Giving Children the Benefit of the Doubt

We’ve all been there. Someone has misunderstood our intentions or actions, and is really mad at us. It’s a really uncomfortable place to be.  We feel sad and angry and our willingness to listen to what the other person diminishes greatly. Now, if the person who’s upset with us is our employer, supervisor, or spouse – those feelings are compounded.  Imagine then how our children feel when we do this to them. Sometimes, it helps to give them the benefit of the doubt before we start “talking at” them.

I wrote “’talking at’ them” because the feelings involved in the described situation are too powerful on both sides to allow for much discussion. These feelings also keep the children from being able to learn or understand what needs to be changed. And honestly, I’ve found I’m the one who’s in the wrong. I’m the one who hasn’t understood my children’s intentions or actions. I’m the one who has been willing to “jump the gun” and assume the worst of my children in certain situations.

When these situations come up, it’s really important to remember the understanding and abilities of the children as well as how they understand the situation. In a perfect world, I would act instead of react to my children’s behavior.

So, here are some principles I’m going to focus on so I can begin giving children the benefit of the doubt.

giving children the benefit of the doubt |


Principle One: Listen, completely and effectively
Listening involves not only hearing the words said, but understanding the messages behind the words. Sometimes the message can be “Hey, look how far I’ve come” and sometimes the message is “I’m really scared right now.” Those aren’t the words spoken; they are the feelings and emotions behind the words.  For example: When my daughter tells me that, yet again, she has another ouchy, I know there’s more to the message than just a bumped knee. It’s my job as a Mommy to make sure that I’ve listened to all the messages shared. The more important messages aren’t the actual spoken words, but the other messages behind the words. In this case, the ouchies are actually code for my daughter wanting more of my attention.

Principle Two: Ask clarifying questions
Often, I assume I know what the situation is after just a brief glance. And more often than not, I act on that assumption. And equally as frequently, I am totally wrong. Instead of assuming that I am omniscient, I need to ask the children what has happened. I need to have them tell me the story, and while they are telling me the story, I need to apply principle one.  It is so easy to think I understand a situation, when really I don’t. One time during our homework time, my son kept popping out of his chair. He wouldn’t stay seated. I thought it was because he didn’t want to do homework, and so I called him out on that “fact”. After I was done saying my say, he looked at me and said, “But Mommy, there’s something poking me in my chair.” I found out that the reason he kept popping out of his chair was because, somehow, one of my long sewing pins had gotten partially stuck in the chairs cushion. And every so often, when he shifted his weight, his backside got an uncomfortable poke.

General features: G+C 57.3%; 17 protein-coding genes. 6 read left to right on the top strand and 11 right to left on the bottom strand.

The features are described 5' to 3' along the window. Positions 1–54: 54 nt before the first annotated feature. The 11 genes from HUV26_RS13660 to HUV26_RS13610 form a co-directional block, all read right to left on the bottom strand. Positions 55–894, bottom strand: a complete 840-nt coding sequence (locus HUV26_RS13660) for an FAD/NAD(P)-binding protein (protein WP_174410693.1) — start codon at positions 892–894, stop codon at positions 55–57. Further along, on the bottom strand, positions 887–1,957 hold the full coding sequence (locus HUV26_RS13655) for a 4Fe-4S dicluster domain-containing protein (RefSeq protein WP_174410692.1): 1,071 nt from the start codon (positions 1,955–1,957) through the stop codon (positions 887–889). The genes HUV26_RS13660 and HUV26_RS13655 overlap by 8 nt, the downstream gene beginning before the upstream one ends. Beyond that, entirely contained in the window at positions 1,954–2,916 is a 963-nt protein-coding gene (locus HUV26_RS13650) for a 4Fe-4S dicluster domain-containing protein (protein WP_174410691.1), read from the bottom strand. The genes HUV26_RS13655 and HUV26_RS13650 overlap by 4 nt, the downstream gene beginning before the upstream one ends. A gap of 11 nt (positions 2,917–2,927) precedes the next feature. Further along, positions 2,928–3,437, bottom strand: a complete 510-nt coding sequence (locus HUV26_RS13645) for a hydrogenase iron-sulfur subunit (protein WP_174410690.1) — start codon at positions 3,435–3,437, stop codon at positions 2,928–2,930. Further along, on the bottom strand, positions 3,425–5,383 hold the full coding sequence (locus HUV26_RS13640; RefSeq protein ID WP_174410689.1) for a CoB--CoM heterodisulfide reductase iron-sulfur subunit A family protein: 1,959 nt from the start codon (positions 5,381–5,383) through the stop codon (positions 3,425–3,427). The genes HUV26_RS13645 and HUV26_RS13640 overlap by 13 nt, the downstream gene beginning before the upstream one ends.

Principle Three: Act with love and consistency
Once I have applied principles one and two, then I’ll be ready to act and not react to the situations. I’ll have enough information to know what was going on, to know what my children understood the situation to be, and to know what my children were thinking. And because I know all those things, I’ll be better able to respond appropriately to the situations. My Kindergartner is apparently going through a growing phase. I can’t give him enough food during the day. This has led to trips out of bed at night because he is uncomfortable/hungry. I didn’t understand this for almost a week and was at my wits end at what I thought was his blatant disobedience to our bedtime rules. I was getting to where, the moment I saw him out of bed, I was ready to launch into why it was time for him to be in bed. Finally, the other night, I asked him why he kept popping out of bed so many times after being tucked in. He said “I’ve been so hungry.” If that didn’t make me feel like a heel – I don’t know what will. We worked out an arrangement to help meet his need for food and my need to have my “playthings” put away so I could finish up the day and go to bed. Finally, after applying principles one and two, I was able to work with my son to find a solution that benefited us all.

It will definitely be a slower process, using these principles. But situations will be resolved in a more peaceful and kind way. And I hope, by modeling this process, my children will also learn how to give others the benefit of the doubt.


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